Ariana Allen is a journalism student in her senior year at Loyola University in Chicago. Born and raised Catholic in Washington, D.C., she moved to St. Louis when she was 10. “I was very involved in church—choir, altar serving, drama ministry,” she tells me. “The church was always a good experience for me.” She says she never thought about her identity as a black woman and her identity as a Catholic as intersecting until she started at Loyola in 2015.
The death of Michael Brown awakened her to police brutality. “I had friends who knew him,” she tells me. “I have always been aware that I am a black woman, but that was the first time I really realized that blackness could be criminalized, that blackness could be used as something that scares others.” Ms. Allen’s home parish, Our Lady of Guadalupe, was involved in the Ferguson protests; but, she adds, most of the religious presence she witnessed was from the Baptist community. She tells me that if there were more of a push among Catholics to advocate for black lives, more black Americans would feel that the church was listening to them.
Many Catholics of color feel that issues of racial justice are not sufficiently emphasized by church leaders.
Harriet Martin, a junior at Loyola University Chicago, was born and raised Catholic in Phoenix, Ariz. Her family moved to Virginia when she was 12 years old, where she lived for three years before moving to Alaska. Ms. Martin did not fully embrace her Catholic identity until her father, who was Baptist, joined the Catholic Church. Like Ms. Allen, she tells me that the church has not done enough when it comes to racial justice, adding that church leaders should embrace the Black Lives Matter movement. “The movement isn’t saying that all lives don’t matter—just that black people are being unjustly treated,” she says. “I think the movement and Catholicism go hand in hand.”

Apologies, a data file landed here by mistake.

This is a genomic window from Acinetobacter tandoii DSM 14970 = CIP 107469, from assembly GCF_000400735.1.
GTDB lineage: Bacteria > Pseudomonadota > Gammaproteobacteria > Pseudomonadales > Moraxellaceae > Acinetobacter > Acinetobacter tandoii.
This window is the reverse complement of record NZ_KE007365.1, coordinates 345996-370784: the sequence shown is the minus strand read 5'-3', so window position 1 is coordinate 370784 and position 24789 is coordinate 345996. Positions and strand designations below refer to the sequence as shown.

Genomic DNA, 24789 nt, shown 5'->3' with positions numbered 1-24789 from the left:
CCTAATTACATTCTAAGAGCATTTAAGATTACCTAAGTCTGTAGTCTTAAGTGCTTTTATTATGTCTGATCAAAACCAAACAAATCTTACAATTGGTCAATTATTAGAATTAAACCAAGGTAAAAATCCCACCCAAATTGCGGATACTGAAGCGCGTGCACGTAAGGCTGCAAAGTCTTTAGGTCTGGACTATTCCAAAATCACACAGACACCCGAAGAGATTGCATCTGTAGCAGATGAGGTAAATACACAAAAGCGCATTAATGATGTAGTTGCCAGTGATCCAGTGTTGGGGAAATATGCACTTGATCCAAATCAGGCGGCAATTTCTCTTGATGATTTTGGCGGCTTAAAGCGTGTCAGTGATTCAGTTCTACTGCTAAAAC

Race and Reparations
While many individual Catholics have long worked for racial justice, the institutional response from the church has often been less obvious. In recent years, the Catholic Church in the United States has begun to acknowledge publicly many of the ways it has been complicit in systems of racism and oppression. Among those responding is Georgetown University, the oldest Catholic university in the United States. In 2016 it formed the Working Group on Slavery, Memory, and Reconciliation. The goal of the working group is to present the university’s history and ties to slavery. In 1838 the Maryland Province of the Society of Jesus, which founded Georgetown, sold 272 men, women and children whom it had earlier purchased as slaves.
The working group has published a report with recommendations for ways that the university can begin to atone for its slaveholding past. These include renaming buildings, creating the Institute for the Study of Slavery and Its Legacies and dedicating a memorial to the 272 enslaved persons sold by the Jesuits. John J. DeGioia, the president of Georgetown, also announced that the school will offer preferential admission to students who apply and are direct descendants of the individuals the Jesuits sold. Many have described Georgetown’s initiatives as the first examples of what slavery reparations in the United States might look like.